Jeffrey WheatleyTo echo what Craig Martin said, I think spatial distinctions can be crucial, at least for some of us. Light reading in bed. Discussion prep, peer review, heavy reading at library. Administrative stuff, social media, CFPs, emails, etc. at coffee shops (or just in the morning as I drink coffee). Heavy research and writing in apartment office. The transition between these spaces (walking, commuting) serve as a nice break and an opportunity to shift gears.

Karen Zoppa: It’s very interesting that no one has mentioned housework, shopping, transportation, child care – in and out of the home – as if these necessities are not part of any life, including academic life – or are we all still living the ideal cloistered life? Not to mention caring for elderly and less able family, trying to maintain friendships, and even – gasp – “fun” ! Just sayin’ . . . That “said,” I have always banked my time preciously – because if I don’t have to clean it, cook for it, feed it, comfort it, or entertain it, I better actually engage with it for the few precious hours of solitude. Good rule – never take work home – work at your campus space – even on weekends. You tend to get a lot done.

Even if the focus is on “paid” work, it is still performed in the context of domestic necessities and I am bemused that this is not addressed in a discussion about “organizational strategies.” The elephant squats in our midst.

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Two Exorcisms: The Narrative Functions of Consecrated Space

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by Joseph Laycock

Last week, two reports of exorcism made the news. In Oklahoma City, Archbishop Paul S. Coakley exorcized the Civic Center Music Hall to reverse the effects of a recent black mass. Meanwhile in Liberia, self-styled bishop Edward Adjei announced his plan to banish the Ebola virus by exorcising the old presidential palace. These two cases––which involve exorcising spaces rather than people––offer an insight into the logic of exorcism, and more broadly into the use of space and ritual to impose order onto the cosmos.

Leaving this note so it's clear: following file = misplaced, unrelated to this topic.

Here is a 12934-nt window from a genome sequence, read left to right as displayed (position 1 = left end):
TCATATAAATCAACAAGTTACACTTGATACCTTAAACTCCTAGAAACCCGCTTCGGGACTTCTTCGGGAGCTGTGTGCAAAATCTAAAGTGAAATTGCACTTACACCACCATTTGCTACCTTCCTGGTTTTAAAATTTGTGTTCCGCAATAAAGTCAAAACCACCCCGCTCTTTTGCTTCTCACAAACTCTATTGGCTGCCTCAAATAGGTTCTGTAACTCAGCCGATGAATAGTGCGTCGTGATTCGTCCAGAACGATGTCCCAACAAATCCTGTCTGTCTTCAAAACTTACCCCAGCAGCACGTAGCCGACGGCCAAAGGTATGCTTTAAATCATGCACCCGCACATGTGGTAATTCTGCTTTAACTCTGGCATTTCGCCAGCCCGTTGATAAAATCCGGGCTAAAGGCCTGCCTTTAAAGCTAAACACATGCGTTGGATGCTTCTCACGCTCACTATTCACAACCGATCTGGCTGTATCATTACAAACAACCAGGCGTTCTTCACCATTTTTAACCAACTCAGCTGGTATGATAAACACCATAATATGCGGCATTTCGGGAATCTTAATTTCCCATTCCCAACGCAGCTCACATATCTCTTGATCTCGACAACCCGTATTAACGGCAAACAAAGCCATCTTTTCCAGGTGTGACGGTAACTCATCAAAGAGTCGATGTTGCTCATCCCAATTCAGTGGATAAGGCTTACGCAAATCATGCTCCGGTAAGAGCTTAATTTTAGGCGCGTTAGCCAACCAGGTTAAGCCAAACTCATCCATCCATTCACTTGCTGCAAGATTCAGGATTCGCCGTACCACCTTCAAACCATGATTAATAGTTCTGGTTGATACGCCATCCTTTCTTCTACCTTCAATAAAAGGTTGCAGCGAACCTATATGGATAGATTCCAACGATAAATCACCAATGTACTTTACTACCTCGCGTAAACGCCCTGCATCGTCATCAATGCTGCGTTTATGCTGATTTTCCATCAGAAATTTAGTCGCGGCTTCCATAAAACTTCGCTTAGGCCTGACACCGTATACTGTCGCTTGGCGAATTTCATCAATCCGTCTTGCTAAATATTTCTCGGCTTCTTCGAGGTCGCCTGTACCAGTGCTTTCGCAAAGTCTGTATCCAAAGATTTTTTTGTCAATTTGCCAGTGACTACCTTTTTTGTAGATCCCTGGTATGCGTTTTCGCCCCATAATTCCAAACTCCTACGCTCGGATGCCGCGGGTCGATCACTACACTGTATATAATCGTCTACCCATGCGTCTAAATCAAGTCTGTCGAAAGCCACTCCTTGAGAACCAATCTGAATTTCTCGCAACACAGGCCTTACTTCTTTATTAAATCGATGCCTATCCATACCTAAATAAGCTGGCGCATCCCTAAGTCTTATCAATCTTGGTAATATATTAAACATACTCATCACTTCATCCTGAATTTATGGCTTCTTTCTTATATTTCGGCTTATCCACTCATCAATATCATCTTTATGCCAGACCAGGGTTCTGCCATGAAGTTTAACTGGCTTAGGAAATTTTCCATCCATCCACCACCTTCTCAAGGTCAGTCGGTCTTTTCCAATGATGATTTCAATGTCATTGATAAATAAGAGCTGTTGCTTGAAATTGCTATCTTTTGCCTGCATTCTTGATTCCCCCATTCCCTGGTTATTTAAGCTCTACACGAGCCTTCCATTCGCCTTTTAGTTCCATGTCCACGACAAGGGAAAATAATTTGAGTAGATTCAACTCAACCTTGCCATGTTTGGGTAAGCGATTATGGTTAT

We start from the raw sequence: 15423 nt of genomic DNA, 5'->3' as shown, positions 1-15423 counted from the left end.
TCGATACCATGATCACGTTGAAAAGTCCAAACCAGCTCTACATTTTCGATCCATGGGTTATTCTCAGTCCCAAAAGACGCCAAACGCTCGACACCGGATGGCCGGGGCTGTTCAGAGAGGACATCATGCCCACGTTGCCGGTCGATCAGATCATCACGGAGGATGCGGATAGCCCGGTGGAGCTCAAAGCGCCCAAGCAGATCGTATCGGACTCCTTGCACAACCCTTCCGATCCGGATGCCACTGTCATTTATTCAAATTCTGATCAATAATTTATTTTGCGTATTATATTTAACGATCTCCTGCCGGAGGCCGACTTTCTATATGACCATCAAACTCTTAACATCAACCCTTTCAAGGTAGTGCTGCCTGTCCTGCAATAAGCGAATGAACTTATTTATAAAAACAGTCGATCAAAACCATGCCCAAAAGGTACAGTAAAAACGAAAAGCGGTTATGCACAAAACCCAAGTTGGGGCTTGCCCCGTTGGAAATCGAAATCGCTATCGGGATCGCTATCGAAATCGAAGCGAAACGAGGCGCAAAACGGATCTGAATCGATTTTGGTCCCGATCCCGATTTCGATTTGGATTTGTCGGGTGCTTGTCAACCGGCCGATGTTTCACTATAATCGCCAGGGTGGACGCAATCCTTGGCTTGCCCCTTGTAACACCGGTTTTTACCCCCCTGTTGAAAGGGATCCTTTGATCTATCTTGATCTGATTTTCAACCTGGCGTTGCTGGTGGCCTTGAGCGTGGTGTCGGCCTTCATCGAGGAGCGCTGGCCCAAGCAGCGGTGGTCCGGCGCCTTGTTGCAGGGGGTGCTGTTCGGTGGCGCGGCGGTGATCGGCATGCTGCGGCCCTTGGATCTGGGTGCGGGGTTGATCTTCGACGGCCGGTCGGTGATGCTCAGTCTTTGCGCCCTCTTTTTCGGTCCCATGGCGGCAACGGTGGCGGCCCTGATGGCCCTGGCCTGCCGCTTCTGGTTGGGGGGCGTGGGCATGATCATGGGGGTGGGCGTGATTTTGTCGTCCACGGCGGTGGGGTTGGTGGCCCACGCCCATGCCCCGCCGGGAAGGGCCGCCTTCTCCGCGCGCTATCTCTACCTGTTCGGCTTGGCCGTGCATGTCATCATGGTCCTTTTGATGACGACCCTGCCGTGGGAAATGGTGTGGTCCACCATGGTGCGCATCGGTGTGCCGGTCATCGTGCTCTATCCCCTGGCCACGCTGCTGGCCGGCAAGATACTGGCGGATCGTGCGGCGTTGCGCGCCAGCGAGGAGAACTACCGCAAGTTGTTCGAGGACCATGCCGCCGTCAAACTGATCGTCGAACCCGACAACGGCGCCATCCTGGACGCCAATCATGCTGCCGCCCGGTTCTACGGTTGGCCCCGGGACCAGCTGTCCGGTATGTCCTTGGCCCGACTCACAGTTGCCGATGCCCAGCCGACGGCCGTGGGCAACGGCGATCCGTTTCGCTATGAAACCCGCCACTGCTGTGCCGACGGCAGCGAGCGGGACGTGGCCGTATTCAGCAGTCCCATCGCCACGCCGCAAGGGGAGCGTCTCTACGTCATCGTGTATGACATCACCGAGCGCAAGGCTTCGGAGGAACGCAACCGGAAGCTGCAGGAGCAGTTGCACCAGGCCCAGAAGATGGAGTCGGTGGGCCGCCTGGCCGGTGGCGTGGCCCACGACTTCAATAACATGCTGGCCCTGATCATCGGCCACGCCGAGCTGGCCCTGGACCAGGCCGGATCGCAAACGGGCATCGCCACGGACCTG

While exorcism is normally framed as a traditional and even archaic practice, the public exorcisms of bishops Coakley and Adjei demonstrate how the practice is often improvisational and a response to unprecedented situations. In both cases new threats to the social order (Satanists publically mocking Catholicism with impunity and Ebola, respectively) are framed as demonic forces. This move ascribes complex and widely diffused problems with a physical presence that is both local and accessible. By identifying these forces and then ritually banishing them, the exorcist offers to restore the polity to its state before the crisis occurred. In this sense, exorcism can function almost like a “reset” button in response to the vicissitudes of history. The ritual imposes meaning onto space and then, by extension, seeks to impose meaning onto time. If “all history is local,” as some historians have claimed, then these exorcisms change history by altering the stories that religious communities tell themselves.

The Oklahoma exorcism was a direct response to the claims of “The Dakhma of Angra Mainyu Syndicate” that their ritual held in the civic center would invite a literal demonic presence and “banish the Holy Spirit” from a Satanic worshipper. In a statement, Coakley announced that he took the Satanists’s claims about the efficacy of their black mass seriously. At one point he threatened a lawsuit over speculation that the Satanists had stolen a consecrated host. Despite great objections from Archbishop Coakley’s office and demonstrations by an estimated 1600 lay Catholics, the Satanists were still allowed to hold their ceremony. The failed campaign to block the black mass was a political defeat even as it energized conservative Catholics.

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The archdiocese expressed that they had received concerned e-mails from lay Catholics asking whether the civic center was now spiritually safe to enter. By exorcizing the civic center, Coakley not only reversed any supernatural effects caused by the black mass, he also symbolically delegitimized the Satanists. What the archdiocese could not accomplish through the courts and political pressure, it did with ritual. For those who accept the exorcism’s efficacy, Oklahoma City was not a place where Satanists enjoyed the same Constitutional protections as Christians, but a place where spiritual evil rallied and was defeated.